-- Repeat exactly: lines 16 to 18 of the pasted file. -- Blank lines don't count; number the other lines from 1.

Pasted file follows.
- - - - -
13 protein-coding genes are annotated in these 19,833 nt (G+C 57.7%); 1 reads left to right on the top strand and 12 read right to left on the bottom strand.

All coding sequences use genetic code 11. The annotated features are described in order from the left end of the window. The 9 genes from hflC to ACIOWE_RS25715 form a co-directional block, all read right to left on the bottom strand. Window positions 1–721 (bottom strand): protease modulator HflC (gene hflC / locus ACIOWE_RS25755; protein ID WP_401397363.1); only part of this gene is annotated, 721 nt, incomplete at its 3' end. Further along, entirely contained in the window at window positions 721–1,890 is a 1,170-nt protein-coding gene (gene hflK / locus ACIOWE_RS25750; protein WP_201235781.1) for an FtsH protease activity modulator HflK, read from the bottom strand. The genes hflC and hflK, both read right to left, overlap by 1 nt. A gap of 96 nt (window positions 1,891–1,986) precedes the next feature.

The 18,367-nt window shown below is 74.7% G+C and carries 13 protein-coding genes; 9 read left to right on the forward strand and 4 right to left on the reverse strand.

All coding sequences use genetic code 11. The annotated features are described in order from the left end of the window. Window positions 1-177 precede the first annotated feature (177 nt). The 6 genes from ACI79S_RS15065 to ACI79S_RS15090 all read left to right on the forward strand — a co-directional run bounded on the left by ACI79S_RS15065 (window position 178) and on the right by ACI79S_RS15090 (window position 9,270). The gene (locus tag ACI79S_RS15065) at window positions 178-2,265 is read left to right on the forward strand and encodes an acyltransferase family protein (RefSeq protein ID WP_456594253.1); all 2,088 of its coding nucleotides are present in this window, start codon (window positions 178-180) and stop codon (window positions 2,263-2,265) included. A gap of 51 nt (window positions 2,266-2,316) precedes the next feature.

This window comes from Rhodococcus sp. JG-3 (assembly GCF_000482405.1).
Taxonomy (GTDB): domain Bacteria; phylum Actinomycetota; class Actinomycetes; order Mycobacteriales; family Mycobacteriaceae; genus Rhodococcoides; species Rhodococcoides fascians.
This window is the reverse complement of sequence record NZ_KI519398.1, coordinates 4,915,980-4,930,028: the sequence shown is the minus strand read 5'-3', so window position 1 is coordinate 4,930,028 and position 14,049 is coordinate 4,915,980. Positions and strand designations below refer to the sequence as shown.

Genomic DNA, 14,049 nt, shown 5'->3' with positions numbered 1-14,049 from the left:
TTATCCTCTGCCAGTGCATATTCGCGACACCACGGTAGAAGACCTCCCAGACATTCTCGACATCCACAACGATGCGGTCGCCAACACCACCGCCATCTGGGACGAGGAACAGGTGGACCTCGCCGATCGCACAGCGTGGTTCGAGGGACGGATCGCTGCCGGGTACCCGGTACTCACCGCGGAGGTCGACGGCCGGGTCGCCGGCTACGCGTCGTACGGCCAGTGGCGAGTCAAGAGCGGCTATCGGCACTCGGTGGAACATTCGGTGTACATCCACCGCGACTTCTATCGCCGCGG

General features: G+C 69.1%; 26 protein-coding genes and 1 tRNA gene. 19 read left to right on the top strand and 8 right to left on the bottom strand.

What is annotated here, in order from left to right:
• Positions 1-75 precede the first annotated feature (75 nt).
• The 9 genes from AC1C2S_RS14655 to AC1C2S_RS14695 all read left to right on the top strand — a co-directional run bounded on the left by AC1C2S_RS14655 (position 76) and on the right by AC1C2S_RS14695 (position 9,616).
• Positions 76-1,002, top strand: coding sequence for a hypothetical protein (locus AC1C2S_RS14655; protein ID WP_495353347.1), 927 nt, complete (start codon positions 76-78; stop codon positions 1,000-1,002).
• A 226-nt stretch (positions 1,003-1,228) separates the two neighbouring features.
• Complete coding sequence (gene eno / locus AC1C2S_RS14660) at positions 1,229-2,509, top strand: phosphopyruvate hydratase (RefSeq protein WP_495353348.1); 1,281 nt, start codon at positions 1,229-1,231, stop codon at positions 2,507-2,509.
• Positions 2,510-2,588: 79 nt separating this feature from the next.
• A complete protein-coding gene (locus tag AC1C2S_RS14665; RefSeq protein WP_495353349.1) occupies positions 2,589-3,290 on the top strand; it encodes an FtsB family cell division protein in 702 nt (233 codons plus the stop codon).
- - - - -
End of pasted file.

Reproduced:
• Complete coding sequence (gene eno / locus AC1C2S_RS14660) at positions 1,229-2,509, top strand: phosphopyruvate hydratase (RefSeq protein WP_495353348.1); 1,281 nt, start codon at positions 1,229-1,231, stop codon at positions 2,507-2,509.
• Positions 2,510-2,588: 79 nt separating this feature from the next.
• A complete protein-coding gene (locus tag AC1C2S_RS14665; RefSeq protein WP_495353349.1) occupies positions 2,589-3,290 on the top strand; it encodes an FtsB family cell division protein in 702 nt (233 codons plus the stop codon).